As classrooms get more technologies installed and connected to internet, the opportunities are not only accessing to abundant knowledge on-demand, but also flattening the walls of classrooms easily. There are free tools at your disposal to make synchronous or asynchronous interactions around the world.
We’ve posted about Blogging to Flatten Digital Classrooms. If your students haven’t started to reach out, take a look at the tips to nurture global inquiries and their real experience sharing from this great teacher. Edna Sackson is a teacher working in an International Baccalaureate PYP school in Melbourne, Australia. “A Global Inquiry” is about Year 5 students using Google Doc. to inquire into how the growth and survival of plants are affected by environmental conditions. “Global Connections…” is about Year 6 students using Skype and Voicethread for inquiry into geographical neighbours around the world. The world is helping them out! Ten basic tips from her are attached below.
The Voicethread story from them: http://priscopus.ed.voicethread.com/book.swf?b=1530609
10 Ways to Create Global Connections , licensed under
Use your imagination….
Picture two boys on opposite sides of the world playing chess in a foreign language. Imagine kids in Australia asking kids in Thailand about conditions where they live. Visualise 5 year olds in different countries singing for each other. Suppose kids in a privileged school could find out from kids in an Indian slum what not having ready access to water feels like. These are some of the global interactions that have taken place at my school in the past year. I’m dreaming of bigger things…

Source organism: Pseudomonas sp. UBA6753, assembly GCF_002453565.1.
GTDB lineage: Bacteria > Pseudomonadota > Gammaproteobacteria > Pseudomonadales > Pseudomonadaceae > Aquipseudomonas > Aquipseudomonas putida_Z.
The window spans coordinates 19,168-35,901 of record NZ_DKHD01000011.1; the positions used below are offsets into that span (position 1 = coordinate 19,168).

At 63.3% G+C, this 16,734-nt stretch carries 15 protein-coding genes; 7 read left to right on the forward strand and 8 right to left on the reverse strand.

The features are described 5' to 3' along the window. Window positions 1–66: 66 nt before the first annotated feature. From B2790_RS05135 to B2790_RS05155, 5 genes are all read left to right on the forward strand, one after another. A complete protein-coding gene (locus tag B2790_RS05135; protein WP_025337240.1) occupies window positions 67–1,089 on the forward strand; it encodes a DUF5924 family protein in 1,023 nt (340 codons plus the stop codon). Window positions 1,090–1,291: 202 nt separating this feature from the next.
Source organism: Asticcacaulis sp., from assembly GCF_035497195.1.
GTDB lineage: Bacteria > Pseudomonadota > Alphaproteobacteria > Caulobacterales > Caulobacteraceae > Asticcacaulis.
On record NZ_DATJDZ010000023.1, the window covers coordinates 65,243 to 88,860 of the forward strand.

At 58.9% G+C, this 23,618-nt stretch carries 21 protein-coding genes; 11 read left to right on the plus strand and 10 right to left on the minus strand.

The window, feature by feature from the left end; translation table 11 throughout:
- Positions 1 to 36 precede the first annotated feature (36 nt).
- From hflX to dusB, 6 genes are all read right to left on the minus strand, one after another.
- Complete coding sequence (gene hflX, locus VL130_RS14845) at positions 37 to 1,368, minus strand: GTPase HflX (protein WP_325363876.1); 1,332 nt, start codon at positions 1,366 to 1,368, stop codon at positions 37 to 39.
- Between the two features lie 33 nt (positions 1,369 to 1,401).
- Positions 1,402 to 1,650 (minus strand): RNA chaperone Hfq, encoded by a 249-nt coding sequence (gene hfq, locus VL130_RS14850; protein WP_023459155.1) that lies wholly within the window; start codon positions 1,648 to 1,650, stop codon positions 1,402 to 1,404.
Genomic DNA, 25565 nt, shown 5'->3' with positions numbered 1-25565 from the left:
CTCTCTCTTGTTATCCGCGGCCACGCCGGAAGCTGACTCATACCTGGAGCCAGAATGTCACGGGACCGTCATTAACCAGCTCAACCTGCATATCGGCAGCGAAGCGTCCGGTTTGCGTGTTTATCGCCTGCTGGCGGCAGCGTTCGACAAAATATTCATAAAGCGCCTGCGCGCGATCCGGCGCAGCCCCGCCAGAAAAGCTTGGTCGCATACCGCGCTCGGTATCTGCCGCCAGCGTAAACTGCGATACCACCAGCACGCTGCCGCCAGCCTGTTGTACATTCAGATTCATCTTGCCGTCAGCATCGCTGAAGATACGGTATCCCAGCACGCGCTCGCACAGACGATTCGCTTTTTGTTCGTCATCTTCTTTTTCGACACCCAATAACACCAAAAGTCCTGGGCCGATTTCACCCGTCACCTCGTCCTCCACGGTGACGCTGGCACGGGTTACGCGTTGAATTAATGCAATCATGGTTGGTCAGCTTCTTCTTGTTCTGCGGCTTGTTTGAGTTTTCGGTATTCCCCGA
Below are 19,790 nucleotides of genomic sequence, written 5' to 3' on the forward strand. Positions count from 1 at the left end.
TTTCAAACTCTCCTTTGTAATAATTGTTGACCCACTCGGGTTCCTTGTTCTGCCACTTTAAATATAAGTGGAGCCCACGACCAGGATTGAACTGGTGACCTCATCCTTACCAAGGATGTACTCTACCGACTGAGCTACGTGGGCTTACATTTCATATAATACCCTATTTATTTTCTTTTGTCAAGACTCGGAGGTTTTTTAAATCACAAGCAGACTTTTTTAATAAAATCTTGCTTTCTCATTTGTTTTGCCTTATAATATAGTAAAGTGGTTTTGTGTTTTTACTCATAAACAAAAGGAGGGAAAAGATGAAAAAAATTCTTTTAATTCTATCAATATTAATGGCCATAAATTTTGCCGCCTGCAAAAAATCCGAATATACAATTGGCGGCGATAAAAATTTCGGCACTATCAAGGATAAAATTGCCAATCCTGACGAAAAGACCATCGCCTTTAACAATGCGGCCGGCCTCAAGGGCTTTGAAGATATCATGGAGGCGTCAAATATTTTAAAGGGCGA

I know there are teachers and classes who have been connecting and collaborating successfully for longer than I have. I was inspired by them. I still am. This post is to encourage those who haven’t taken that first step…
1. Think small.
Connect with a teacher you know (me for instance!). Exchange ideas. Start simply, by having your students exchange emails.
2. Be inspired.
3. Connect asynchronously.
Set up a Voicethread and have students ask questions. Share the link with others around the world. Encourage participation from everywhere. Create a conversation.
4. Sign up to Skype.
Make a start by having your class talk to someone. Practice with the class next door. Ask a contact in another place to Skype with your kids. One thing leads to another.
5. Make friends with your tech support people.
Ask for support. Show appreciation. Tell them what it’s for. They’ll probably be interested and more inclined to help.
6. Make it relevant.
Don’t just communicate for the sake of it (although that could be a starting point.) Find someone to collaborate with on a topic that’s relevant to the learning in your class. You can try sites like epals, but we’ve had our greatest successes via people we know from Twitter and blogs. Check out Yoon’s post about our recent connection.
7. Let kids own it.
They can make connections too. They can plan interactions. They can think about who to talk to and what to ask. Listen to their reflections.
8. Consider the benefits.
Think about the difference between learning in the classroom and learning directly from and with people around the globe.
9. Don’t be put off by obstacles.
Ask for help. Accept there will be times when it doesn’t work. Have a plan B for when technology fails. Be patient. Be persistent. Don’t give up.
10. Think big.
There is a whole world out there and learning doesn’t have to be confined to the classroom. Invite people or classrooms around the world to collaborate with you on a global project.
The Global Education Conference was just taken place online from November14th to 18th, this is a session given by her : Kids talking to Kids. For sure there are tons of more information you can dig out and get inspired on Global Education Conference 2011. (hashtag #globaled11) Another example using Skype and social media to facilitate real world learning in higher education is here.